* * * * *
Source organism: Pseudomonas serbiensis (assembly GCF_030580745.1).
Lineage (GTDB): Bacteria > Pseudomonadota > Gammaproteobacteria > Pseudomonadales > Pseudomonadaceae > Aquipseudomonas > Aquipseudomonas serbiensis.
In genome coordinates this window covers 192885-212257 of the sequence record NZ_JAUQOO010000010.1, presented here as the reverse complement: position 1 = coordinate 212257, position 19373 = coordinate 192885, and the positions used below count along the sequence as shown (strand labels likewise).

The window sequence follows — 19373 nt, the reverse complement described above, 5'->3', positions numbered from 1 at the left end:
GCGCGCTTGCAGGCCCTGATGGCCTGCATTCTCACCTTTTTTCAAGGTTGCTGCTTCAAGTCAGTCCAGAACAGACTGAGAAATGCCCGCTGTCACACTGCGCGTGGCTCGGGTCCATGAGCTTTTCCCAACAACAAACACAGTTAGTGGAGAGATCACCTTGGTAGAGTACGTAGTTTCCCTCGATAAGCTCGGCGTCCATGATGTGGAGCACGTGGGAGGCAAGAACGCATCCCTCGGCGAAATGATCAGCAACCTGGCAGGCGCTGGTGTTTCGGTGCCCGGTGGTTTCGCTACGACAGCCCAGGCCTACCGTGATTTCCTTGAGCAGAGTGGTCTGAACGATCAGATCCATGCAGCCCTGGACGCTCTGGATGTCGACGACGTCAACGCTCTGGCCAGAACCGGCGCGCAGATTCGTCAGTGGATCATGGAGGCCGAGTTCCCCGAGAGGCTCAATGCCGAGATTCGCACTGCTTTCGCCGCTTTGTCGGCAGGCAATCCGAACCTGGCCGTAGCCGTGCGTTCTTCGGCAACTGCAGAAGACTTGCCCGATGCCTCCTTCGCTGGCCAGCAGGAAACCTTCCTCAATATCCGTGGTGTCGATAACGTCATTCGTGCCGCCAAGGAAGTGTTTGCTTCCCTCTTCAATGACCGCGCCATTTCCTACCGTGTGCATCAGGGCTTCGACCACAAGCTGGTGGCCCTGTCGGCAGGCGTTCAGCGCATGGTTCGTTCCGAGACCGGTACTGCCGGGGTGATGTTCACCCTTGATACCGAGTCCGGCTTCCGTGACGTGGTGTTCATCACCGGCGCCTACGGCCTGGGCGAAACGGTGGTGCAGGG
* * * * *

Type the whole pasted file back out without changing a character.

Source organism: Pseudomonas serbiensis (assembly GCF_030580745.1).
Lineage (GTDB): Bacteria > Pseudomonadota > Gammaproteobacteria > Pseudomonadales > Pseudomonadaceae > Aquipseudomonas > Aquipseudomonas serbiensis.
In genome coordinates this window covers 192885-212257 of the sequence record NZ_JAUQOO010000010.1, presented here as the reverse complement: position 1 = coordinate 212257, position 19373 = coordinate 192885, and the positions used below count along the sequence as shown (strand labels likewise).

The window sequence follows — 19373 nt, the reverse complement described above, 5'->3', positions numbered from 1 at the left end:
GCGCGCTTGCAGGCCCTGATGGCCTGCATTCTCACCTTTTTTCAAGGTTGCTGCTTCAAGTCAGTCCAGAACAGACTGAGAAATGCCCGCTGTCACACTGCGCGTGGCTCGGGTCCATGAGCTTTTCCCAACAACAAACACAGTTAGTGGAGAGATCACCTTGGTAGAGTACGTAGTTTCCCTCGATAAGCTCGGCGTCCATGATGTGGAGCACGTGGGAGGCAAGAACGCATCCCTCGGCGAAATGATCAGCAACCTGGCAGGCGCTGGTGTTTCGGTGCCCGGTGGTTTCGCTACGACAGCCCAGGCCTACCGTGATTTCCTTGAGCAGAGTGGTCTGAACGATCAGATCCATGCAGCCCTGGACGCTCTGGATGTCGACGACGTCAACGCTCTGGCCAGAACCGGCGCGCAGATTCGTCAGTGGATCATGGAGGCCGAGTTCCCCGAGAGGCTCAATGCCGAGATTCGCACTGCTTTCGCCGCTTTGTCGGCAGGCAATCCGAACCTGGCCGTAGCCGTGCGTTCTTCGGCAACTGCAGAAGACTTGCCCGATGCCTCCTTCGCTGGCCAGCAGGAAACCTTCCTCAATATCCGTGGTGTCGATAACGTCATTCGTGCCGCCAAGGAAGTGTTTGCTTCCCTCTTCAATGACCGCGCCATTTCCTACCGTGTGCATCAGGGCTTCGACCACAAGCTGGTGGCCCTGTCGGCAGGCGTTCAGCGCATGGTTCGTTCCGAGACCGGTACTGCCGGGGTGATGTTCACCCTTGATACCGAGTCCGGCTTCCGTGACGTGGTGTTCATCACCGGCGCCTACGGCCTGGGCGAAACGGTGGTGCAGGG